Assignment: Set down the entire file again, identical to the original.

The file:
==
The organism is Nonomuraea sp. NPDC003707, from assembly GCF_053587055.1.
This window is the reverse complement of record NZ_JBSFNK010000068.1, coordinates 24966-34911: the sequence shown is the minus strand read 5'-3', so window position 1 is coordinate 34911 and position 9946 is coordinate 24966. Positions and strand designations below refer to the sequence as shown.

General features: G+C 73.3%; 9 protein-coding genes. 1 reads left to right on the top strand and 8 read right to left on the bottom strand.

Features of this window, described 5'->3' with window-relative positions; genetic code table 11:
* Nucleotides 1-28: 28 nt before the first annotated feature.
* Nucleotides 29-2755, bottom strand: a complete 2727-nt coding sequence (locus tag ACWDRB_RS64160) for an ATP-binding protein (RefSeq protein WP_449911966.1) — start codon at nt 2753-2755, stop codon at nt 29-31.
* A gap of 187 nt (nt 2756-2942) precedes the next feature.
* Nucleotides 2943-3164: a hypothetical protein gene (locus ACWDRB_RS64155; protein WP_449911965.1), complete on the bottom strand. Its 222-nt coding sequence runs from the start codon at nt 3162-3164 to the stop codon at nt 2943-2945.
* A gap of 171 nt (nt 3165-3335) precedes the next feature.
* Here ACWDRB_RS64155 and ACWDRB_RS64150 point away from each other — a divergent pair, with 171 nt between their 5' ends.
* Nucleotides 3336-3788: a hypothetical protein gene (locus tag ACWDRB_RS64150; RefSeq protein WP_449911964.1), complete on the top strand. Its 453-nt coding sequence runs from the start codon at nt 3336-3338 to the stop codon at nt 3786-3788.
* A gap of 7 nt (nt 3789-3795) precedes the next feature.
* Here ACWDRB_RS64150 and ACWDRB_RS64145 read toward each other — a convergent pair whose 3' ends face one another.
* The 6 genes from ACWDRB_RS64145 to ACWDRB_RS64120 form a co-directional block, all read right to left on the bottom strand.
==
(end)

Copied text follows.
The organism is Nonomuraea sp. NPDC003707, from assembly GCF_053587055.1.
This window is the reverse complement of record NZ_JBSFNK010000068.1, coordinates 24966-34911: the sequence shown is the minus strand read 5'-3', so window position 1 is coordinate 34911 and position 9946 is coordinate 24966. Positions and strand designations below refer to the sequence as shown.

General features: G+C 73.3%; 9 protein-coding genes. 1 reads left to right on the top strand and 8 read right to left on the bottom strand.

Features of this window, described 5'->3' with window-relative positions; genetic code table 11:
* Nucleotides 1-28: 28 nt before the first annotated feature.
* Nucleotides 29-2755, bottom strand: a complete 2727-nt coding sequence (locus tag ACWDRB_RS64160) for an ATP-binding protein (RefSeq protein WP_449911966.1) — start codon at nt 2753-2755, stop codon at nt 29-31.
* A gap of 187 nt (nt 2756-2942) precedes the next feature.
* Nucleotides 2943-3164: a hypothetical protein gene (locus ACWDRB_RS64155; protein WP_449911965.1), complete on the bottom strand. Its 222-nt coding sequence runs from the start codon at nt 3162-3164 to the stop codon at nt 2943-2945.
* A gap of 171 nt (nt 3165-3335) precedes the next feature.
* Here ACWDRB_RS64155 and ACWDRB_RS64150 point away from each other — a divergent pair, with 171 nt between their 5' ends.
* Nucleotides 3336-3788: a hypothetical protein gene (locus tag ACWDRB_RS64150; RefSeq protein WP_449911964.1), complete on the top strand. Its 453-nt coding sequence runs from the start codon at nt 3336-3338 to the stop codon at nt 3786-3788.
* A gap of 7 nt (nt 3789-3795) precedes the next feature.
* Here ACWDRB_RS64150 and ACWDRB_RS64145 read toward each other — a convergent pair whose 3' ends face one another.
* The 6 genes from ACWDRB_RS64145 to ACWDRB_RS64120 form a co-directional block, all read right to left on the bottom strand.